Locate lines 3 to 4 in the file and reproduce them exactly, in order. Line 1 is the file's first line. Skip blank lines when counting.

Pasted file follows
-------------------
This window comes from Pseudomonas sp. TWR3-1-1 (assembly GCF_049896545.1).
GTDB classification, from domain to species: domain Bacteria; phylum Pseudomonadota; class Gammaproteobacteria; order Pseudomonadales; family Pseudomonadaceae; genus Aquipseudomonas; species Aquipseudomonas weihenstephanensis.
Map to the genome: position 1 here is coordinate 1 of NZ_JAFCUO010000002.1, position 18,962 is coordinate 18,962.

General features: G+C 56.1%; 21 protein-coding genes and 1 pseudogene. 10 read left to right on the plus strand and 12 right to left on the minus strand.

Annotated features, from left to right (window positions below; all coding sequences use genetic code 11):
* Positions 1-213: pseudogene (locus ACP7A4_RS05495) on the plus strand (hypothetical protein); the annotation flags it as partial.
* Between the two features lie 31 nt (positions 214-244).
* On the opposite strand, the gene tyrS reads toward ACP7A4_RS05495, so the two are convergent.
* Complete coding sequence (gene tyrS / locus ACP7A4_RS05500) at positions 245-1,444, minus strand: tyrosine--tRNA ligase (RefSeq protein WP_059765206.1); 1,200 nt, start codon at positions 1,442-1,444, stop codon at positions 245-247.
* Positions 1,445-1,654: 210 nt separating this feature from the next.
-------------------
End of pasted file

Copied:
Map to the genome: position 1 here is coordinate 1 of NZ_JAFCUO010000002.1, position 18,962 is coordinate 18,962.

General features: G+C 56.1%; 21 protein-coding genes and 1 pseudogene. 10 read left to right on the plus strand and 12 right to left on the minus strand.